Prinses Irene Brigade


The Royal Dutch Brigade ‘Princess Irene’ (PIB) was a Dutch army component that originated from Dutch troops who could escape their mainland in May 1940 and consisted of individual  civilians and student escapees, (see Erik Hazelhoff Roelfzema), to England and Dutchmen from abroad who fulfilled their duty of service at the brigade or volunteered at the Reported brigade



The Princess Irene Brigade was founded in Congleton, England on January 11, 1941 . In September 1941, General Major David van Voorst Evekink  became Commander of the Irene Brigade. Voorst Evekink died age 59 on 16-03-1950 in London. He wanted to send the Brigade to India, in which Queen Wilhelmina and Prince Bernhard supported him. He went there with a company of volunteers, and the command of the Brigade was taken over by Colonel, later Major General Albert Cornelis de Ruyter of Steveninck . When he returned from Front, he became Head of a new Office of War; The Organization General Staff Office. de Ruyter of Steveninck died age 53 on 25-25-1949 in Den Hague.
Some 500 Surinamese people volunteered for the Brigade, but were denied by the Dutch government because volunteers and civil servants from South Africa could take offense because of their racial background. Otherwise, 156 Dutch soldiers went in 1941 with the Hr. Ms. From Kinsbergen  via Bermuda, Saint Maarten, Saba and Saint Eustatius to Suriname to train the shuttles there. In 1942, in Suriname, the duty was imposed and 5,000 men had to be trained. Also, the Irene Brigade was deployed as a guard on the transport ships carrying bauxite from the mines in Moengo. More than 60% of the required bauxite for American aluminum factories came from Suriname. In 1943, the military were called back to England to attend D-Day. Also fifteen Surinamese took part in the liberation.
A few months after the foundation, the Brigade was stationed in Wolverhampton. The strength of the brigade ranged between 1200 and 3500 men .Prins Bernhard vonLippe Biesterfeld visiting the town.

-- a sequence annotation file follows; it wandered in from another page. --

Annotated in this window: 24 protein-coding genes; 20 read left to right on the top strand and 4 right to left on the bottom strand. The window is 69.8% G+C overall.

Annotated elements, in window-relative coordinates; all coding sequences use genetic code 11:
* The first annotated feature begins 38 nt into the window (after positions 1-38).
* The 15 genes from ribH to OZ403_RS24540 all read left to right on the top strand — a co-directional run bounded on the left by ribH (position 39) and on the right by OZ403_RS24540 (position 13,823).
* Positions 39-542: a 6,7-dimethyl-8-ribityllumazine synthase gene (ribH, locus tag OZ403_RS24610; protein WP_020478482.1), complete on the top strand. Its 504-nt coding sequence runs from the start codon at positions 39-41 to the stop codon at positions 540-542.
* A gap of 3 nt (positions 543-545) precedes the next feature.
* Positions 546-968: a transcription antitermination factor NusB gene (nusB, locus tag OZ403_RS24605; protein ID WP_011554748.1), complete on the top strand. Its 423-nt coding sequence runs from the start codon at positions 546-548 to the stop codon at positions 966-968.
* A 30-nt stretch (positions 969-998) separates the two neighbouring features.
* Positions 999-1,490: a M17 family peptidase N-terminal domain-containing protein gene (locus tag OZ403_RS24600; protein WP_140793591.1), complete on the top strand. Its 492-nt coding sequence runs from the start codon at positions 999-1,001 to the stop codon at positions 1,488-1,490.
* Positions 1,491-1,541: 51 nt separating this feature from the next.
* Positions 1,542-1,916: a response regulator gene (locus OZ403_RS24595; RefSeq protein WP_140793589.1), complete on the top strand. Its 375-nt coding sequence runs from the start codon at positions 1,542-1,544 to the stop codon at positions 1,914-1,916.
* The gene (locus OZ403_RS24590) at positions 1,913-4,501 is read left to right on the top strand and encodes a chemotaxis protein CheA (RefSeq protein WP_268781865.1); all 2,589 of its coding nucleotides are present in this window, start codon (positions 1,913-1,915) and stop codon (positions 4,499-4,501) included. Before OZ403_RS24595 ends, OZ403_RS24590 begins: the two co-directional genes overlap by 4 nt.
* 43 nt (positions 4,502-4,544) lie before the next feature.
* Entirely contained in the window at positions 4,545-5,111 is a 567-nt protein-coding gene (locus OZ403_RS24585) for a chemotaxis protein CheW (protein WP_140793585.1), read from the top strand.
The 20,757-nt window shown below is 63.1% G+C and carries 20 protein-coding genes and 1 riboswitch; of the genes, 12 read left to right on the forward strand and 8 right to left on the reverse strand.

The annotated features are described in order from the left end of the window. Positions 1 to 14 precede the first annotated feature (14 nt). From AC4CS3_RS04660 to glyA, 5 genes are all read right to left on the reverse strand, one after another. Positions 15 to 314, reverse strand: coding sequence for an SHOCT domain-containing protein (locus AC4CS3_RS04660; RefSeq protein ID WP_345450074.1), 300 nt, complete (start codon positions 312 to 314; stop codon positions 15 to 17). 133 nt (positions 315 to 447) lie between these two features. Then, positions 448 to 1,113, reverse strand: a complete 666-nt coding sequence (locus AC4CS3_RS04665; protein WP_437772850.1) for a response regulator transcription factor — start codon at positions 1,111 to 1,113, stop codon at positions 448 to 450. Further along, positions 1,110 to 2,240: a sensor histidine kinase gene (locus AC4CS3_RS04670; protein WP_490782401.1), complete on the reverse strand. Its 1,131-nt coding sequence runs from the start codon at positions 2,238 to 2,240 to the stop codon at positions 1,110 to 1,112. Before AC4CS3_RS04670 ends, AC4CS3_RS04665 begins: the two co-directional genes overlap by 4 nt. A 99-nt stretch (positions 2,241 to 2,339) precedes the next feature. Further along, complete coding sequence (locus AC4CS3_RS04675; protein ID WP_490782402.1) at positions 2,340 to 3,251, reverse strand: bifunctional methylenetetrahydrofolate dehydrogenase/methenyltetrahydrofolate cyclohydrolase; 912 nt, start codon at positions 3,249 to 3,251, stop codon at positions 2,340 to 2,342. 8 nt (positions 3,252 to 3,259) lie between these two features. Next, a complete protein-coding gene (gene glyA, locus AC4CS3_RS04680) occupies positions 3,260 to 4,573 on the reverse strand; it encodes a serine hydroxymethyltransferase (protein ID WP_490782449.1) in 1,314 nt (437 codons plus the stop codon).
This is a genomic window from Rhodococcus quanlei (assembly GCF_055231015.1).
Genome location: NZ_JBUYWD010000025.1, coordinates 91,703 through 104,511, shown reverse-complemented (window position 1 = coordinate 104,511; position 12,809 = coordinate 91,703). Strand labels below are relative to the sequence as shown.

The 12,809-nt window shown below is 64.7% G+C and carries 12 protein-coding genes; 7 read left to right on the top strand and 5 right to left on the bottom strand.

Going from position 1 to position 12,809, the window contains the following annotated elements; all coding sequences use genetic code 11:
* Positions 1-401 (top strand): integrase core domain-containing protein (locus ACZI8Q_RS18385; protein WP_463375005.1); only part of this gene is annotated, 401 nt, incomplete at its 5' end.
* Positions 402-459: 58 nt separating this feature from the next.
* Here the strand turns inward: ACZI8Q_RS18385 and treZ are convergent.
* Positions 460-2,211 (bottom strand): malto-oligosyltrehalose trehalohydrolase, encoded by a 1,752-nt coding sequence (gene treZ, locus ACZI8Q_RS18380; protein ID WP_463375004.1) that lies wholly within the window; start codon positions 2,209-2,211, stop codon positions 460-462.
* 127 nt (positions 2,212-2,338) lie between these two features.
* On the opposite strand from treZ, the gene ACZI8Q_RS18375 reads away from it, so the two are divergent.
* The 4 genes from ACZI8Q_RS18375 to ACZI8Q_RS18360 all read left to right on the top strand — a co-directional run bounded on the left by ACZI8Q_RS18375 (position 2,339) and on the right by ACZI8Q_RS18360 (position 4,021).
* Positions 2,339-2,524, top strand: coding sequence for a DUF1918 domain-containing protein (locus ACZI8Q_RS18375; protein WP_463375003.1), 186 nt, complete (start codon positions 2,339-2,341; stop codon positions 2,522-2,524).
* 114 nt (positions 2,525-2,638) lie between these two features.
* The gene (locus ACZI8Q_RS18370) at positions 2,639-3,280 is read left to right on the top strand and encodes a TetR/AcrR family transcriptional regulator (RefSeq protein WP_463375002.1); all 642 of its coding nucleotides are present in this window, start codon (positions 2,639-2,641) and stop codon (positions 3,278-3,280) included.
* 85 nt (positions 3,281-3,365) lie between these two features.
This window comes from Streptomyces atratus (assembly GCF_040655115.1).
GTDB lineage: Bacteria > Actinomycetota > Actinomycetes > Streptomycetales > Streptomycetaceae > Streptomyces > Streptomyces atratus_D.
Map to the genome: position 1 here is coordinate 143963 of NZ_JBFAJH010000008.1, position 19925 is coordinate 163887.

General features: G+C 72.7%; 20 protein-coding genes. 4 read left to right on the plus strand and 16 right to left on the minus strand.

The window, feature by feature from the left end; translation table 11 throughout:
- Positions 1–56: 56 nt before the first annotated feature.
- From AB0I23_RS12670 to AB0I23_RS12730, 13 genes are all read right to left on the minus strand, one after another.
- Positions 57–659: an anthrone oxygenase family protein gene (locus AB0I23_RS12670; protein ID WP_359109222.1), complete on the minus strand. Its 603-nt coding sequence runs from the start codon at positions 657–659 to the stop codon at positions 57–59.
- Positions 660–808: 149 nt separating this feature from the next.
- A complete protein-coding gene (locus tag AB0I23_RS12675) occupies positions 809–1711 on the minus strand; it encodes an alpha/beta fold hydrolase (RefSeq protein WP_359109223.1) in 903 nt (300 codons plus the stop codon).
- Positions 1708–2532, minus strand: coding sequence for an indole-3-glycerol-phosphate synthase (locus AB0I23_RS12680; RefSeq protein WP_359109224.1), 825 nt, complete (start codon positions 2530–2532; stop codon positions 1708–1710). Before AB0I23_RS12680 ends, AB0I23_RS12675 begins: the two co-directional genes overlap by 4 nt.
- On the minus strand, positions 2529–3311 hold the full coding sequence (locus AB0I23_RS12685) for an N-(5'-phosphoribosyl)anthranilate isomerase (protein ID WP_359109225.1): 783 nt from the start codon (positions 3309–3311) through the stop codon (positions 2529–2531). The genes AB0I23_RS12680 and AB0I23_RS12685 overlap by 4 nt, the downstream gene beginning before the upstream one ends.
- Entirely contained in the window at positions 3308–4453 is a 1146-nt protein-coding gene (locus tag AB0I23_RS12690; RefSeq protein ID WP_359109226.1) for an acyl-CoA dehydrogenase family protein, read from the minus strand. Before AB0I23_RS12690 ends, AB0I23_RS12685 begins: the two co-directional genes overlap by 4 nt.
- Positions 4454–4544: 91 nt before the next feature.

In August 1944, so after D-Day, the Brigade landed with 1200 Irish men at Arromanches in France . On August 12, the Brigade took part in the fighting at Pont-Audemer and Saint-Côme. There, and later also in Belgium, the battle was fought with the German troops that the Allies tried to stop. The Brigade also took part in Operation Market Garden and fought in Zeeland and in Hedel. The PIB was involved in the liberation of Tilburg (October 25) and The Hague (May 8).
On July 16, 1945, the Royal Dutch Brigade Princess Irene, was officially dissolved, with Prince Bernhard distinguishing standard with the Military Willems Order 4th Class and 29 other brave divorces, some of which were posthumous.

Near Wolverhampton, 24 men were killed, by illness or by accident. Most were buried at the Borough Cemetery in Wolverhampton. Cadier, Das, Van Hage, Korteling and Thomas were reburied after the war on the Dutch Field of Honor in Mill Hill.

One member of the Brigade was our local Tony Herbrink. He was destined to become a priest, but joined the willows. When the Second World War broke out, he chose for a crossing to England for safety reasons. But not much later, Herbrink left the priesthood training and he entered the army. and joined the Princess Irene Brigade in 1940. Ton Herbrink defended their honor at all times. Tony died old age 97 in 2016 in Waalre and was with his age the oldest of four remaining Irene Brigade warriors.



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